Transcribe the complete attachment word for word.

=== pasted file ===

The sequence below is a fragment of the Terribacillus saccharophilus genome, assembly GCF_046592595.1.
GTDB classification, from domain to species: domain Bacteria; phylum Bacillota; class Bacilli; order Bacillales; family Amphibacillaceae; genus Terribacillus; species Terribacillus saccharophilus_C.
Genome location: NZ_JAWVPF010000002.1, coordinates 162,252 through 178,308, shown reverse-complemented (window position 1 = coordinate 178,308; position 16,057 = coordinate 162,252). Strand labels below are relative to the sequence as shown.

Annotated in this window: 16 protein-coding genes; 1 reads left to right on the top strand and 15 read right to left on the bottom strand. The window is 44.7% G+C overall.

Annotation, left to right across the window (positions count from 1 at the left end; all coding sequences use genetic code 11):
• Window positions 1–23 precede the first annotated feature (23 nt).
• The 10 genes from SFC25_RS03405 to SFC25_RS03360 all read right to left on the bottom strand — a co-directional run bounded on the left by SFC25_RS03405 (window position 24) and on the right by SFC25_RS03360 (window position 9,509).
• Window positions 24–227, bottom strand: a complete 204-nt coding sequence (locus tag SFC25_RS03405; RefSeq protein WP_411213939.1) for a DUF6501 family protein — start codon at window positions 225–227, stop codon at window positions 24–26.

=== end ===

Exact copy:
The sequence below is a fragment of the Terribacillus saccharophilus genome, assembly GCF_046592595.1.
GTDB classification, from domain to species: domain Bacteria; phylum Bacillota; class Bacilli; order Bacillales; family Amphibacillaceae; genus Terribacillus; species Terribacillus saccharophilus_C.
Genome location: NZ_JAWVPF010000002.1, coordinates 162,252 through 178,308, shown reverse-complemented (window position 1 = coordinate 178,308; position 16,057 = coordinate 162,252). Strand labels below are relative to the sequence as shown.

Annotated in this window: 16 protein-coding genes; 1 reads left to right on the top strand and 15 read right to left on the bottom strand. The window is 44.7% G+C overall.

Annotation, left to right across the window (positions count from 1 at the left end; all coding sequences use genetic code 11):
• Window positions 1–23 precede the first annotated feature (23 nt).
• The 10 genes from SFC25_RS03405 to SFC25_RS03360 all read right to left on the bottom strand — a co-directional run bounded on the left by SFC25_RS03405 (window position 24) and on the right by SFC25_RS03360 (window position 9,509).
• Window positions 24–227, bottom strand: a complete 204-nt coding sequence (locus tag SFC25_RS03405; RefSeq protein WP_411213939.1) for a DUF6501 family protein — start codon at window positions 225–227, stop codon at window positions 24–26.